Set up your website with Project Shield
Before you get started, read what you need to set up Project Shield to make setup as smooth as possible.
Have a bare domain? If visitors reach your website by visiting your domain without the www (such as http://mydomain.com), you have a bare domain. Follow these steps to set up a bare domain.
Have a site with SSL? If visitors reach your website by visiting your domain using https: (such as https://www.mydomain.com), you have a site with Secure Sockets Layer (SSL). Follow these steps to set up a site with SSL.
If it's your first time setting up Project Shield, open your Project Shield email invite and click Set up Project Shield to start setup.
If you've already clicked on your invite, go to Project Shield, or visit g.co/shield, and log in to start setup.
During the setup flow, you’ll add the domain of your website, such as mydomain.com or example.org.
When you enter the domain, don’t put anything in front of it, such as “www” or “http://." Use just the domain, such as mydomain.com.
The “www” is automatically added for you as your first subdomain.
If visitors reach your website by visiting your domain without the www (such as http://mydomain.com), you have a bare domain. Follow these steps to set up a bare domain.
Your website may have subdomains within your domain, such as blog.mydomain.com or news.mydomain.com, that you also want to protect.
Add one subdomain at a time. In this example, the subdomains are “blog” and “news."
Your website server address tells us where to locate your website content. You can either share a static IP address (in the format 000.000.000.000) or a hidden host name (in the format subdomain.mydomain.com).
Learn more about whether to use a static IP address or a hidden host name.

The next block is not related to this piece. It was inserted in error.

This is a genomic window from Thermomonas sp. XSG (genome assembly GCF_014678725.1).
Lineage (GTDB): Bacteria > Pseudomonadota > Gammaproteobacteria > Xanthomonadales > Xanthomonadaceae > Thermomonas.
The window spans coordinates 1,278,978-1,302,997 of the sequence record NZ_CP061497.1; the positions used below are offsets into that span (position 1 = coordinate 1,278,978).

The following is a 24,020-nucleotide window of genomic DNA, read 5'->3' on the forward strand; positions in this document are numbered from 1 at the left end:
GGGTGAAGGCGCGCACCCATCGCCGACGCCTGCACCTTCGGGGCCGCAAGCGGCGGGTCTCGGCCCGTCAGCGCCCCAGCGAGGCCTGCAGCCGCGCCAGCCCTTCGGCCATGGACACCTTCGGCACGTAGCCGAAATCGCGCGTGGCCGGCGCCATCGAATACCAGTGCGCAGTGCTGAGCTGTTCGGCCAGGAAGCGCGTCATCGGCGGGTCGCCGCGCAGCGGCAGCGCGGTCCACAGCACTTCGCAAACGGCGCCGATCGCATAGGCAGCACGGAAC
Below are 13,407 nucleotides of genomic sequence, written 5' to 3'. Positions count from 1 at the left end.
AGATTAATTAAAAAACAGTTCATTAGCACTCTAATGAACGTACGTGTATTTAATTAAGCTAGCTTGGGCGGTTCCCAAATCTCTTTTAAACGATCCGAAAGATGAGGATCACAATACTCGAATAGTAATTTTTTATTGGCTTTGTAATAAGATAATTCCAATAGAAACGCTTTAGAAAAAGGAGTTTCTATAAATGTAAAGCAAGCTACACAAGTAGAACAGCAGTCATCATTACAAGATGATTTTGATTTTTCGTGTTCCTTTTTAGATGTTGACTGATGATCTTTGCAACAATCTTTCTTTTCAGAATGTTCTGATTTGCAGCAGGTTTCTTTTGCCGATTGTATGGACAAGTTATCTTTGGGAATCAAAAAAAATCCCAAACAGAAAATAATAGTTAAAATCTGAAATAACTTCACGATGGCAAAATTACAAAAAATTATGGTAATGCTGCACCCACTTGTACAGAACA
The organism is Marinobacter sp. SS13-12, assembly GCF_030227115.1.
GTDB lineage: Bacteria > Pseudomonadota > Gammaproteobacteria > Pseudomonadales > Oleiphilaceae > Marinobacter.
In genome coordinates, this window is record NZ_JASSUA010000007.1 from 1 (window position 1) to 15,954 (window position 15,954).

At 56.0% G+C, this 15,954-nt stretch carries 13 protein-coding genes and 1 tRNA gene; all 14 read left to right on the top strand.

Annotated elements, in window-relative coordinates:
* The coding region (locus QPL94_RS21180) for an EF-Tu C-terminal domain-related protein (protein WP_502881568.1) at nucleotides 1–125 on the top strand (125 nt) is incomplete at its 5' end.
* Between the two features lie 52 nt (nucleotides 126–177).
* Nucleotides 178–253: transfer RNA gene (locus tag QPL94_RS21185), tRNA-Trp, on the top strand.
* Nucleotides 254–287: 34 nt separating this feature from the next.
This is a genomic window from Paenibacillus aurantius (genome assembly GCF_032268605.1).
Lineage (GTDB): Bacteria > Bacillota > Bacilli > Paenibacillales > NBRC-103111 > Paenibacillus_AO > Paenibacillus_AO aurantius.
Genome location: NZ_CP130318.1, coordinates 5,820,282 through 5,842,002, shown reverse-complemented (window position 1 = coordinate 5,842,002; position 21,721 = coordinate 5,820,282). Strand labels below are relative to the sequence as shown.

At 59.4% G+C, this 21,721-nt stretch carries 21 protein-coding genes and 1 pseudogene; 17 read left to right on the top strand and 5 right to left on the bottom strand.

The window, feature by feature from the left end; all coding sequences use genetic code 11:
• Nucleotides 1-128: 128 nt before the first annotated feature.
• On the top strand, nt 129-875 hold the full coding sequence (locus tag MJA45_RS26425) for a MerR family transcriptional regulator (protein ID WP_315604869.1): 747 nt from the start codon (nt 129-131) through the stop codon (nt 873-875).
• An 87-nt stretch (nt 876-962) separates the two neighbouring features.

To turn on Project Shield, you’ll change your Domain Name System (DNS) records to point your traffic to Project Shield servers.
When this happens, Project Shield will filter out harmful traffic and pass safe traffic to your website server.
Your DNS records may be accessible from your web hosting site, your domain registrar, or DNS hosting site.
If you’re having trouble, follow this guide to find your DNS records.
For SSL websites:
Edit your A record in your DNS records to point your domain at the unique IP address given to you at the end of the Project Shield setup process.
For bare domain websites:
Edit your A record in your DNS records to point your domain to Project Shield’s IP address given to you at the end of the Project Shield setup process.
For all other websites:
Create a new CNAME record so that your subdomain points to Project Shield’s host name provided to you at the end of the Project Shield setup process.
For each subdomain added to Project Shield, create a CNAME record that points the subdomain to Project Shield’s host name.
For example, for the subdomain blog.mydomain.com, create a CNAME record for “blog” that points to Project Shield’s host name.
DNS changes usually take 1-2 hours to take effect, but can take up to 48 hours. DNS records affect servers worldwide, so there can be a delay in fully updating DNS record changes. Your site should remain up and running while the change is happening.
Check your Site Detail page for your site status.
- Log in to Project Shield, or visit g.co/shield.
- On the left menu, click My sites.
- Click your website to see Site Details.
- Read the status of your site at the top of the Site Details Page. If it reads, “Your site is actively proxying through Project Shield," you’re successfully set up.
If you see another status, such as “There's more to do” or “Something's not right," follow these troubleshooting steps.
You can do additional checks to see if your DNS changes have taken effect.
You can do the “dig” command in a terminal window to see where your website is pointed.
Or look up your domain to see if your A record or CNAME record is pointed at Project Shield.
We recommend you set up firewall rules to allow only Project Shield's traffic to reach your website server.
Firewalls can be set up through your software or hardware, and are used to filter what type of traffic is allowed to reach your server.
Follow these steps for the IP range for Project Shield to use when setting up firewall rules.
An A record points your domain to the physical IP address of the server hosting your content.
Editing your existing A record will point your traffic to Project Shield’s servers.
A CNAME record creates an alias to point traffic from your subdomain, such as “www," to a different host name, such as anotherhost.mydomain.com.
You’ll create a CNAME record so that your website, like www.mydomain.com, will point to Project Shield’s servers.